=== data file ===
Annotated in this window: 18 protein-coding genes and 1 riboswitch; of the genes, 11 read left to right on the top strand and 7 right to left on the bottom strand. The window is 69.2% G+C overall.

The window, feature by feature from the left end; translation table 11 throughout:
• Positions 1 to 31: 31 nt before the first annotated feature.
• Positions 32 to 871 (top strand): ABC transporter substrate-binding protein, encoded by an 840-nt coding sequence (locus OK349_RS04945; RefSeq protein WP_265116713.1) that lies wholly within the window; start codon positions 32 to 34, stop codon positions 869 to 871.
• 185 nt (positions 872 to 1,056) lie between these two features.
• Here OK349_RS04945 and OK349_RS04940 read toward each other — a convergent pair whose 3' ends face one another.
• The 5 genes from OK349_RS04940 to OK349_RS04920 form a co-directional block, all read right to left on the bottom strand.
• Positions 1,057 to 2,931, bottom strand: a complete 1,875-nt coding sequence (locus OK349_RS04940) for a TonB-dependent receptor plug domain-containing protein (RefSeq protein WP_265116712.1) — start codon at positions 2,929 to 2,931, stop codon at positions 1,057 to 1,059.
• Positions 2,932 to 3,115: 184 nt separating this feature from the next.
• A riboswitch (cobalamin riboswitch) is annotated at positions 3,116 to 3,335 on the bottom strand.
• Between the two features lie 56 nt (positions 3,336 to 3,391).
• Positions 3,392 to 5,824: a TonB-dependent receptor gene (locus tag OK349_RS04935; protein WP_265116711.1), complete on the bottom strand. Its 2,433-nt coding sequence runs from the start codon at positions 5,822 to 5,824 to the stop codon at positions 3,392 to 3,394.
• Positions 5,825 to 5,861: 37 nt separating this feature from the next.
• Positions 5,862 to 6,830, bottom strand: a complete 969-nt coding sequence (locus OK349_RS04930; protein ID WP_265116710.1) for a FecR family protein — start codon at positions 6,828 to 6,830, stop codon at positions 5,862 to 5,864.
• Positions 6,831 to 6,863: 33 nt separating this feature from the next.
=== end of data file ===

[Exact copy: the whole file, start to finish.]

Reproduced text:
Annotated in this window: 18 protein-coding genes and 1 riboswitch; of the genes, 11 read left to right on the top strand and 7 right to left on the bottom strand. The window is 69.2% G+C overall.

The window, feature by feature from the left end; translation table 11 throughout:
• Positions 1 to 31: 31 nt before the first annotated feature.
• Positions 32 to 871 (top strand): ABC transporter substrate-binding protein, encoded by an 840-nt coding sequence (locus OK349_RS04945; RefSeq protein WP_265116713.1) that lies wholly within the window; start codon positions 32 to 34, stop codon positions 869 to 871.
• 185 nt (positions 872 to 1,056) lie between these two features.
• Here OK349_RS04945 and OK349_RS04940 read toward each other — a convergent pair whose 3' ends face one another.
• The 5 genes from OK349_RS04940 to OK349_RS04920 form a co-directional block, all read right to left on the bottom strand.
• Positions 1,057 to 2,931, bottom strand: a complete 1,875-nt coding sequence (locus OK349_RS04940) for a TonB-dependent receptor plug domain-containing protein (RefSeq protein WP_265116712.1) — start codon at positions 2,929 to 2,931, stop codon at positions 1,057 to 1,059.
• Positions 2,932 to 3,115: 184 nt separating this feature from the next.
• A riboswitch (cobalamin riboswitch) is annotated at positions 3,116 to 3,335 on the bottom strand.
• Between the two features lie 56 nt (positions 3,336 to 3,391).
• Positions 3,392 to 5,824: a TonB-dependent receptor gene (locus tag OK349_RS04935; protein WP_265116711.1), complete on the bottom strand. Its 2,433-nt coding sequence runs from the start codon at positions 5,822 to 5,824 to the stop codon at positions 3,392 to 3,394.
• Positions 5,825 to 5,861: 37 nt separating this feature from the next.
• Positions 5,862 to 6,830, bottom strand: a complete 969-nt coding sequence (locus OK349_RS04930; protein ID WP_265116710.1) for a FecR family protein — start codon at positions 6,828 to 6,830, stop codon at positions 5,862 to 5,864.
• Positions 6,831 to 6,863: 33 nt separating this feature from the next.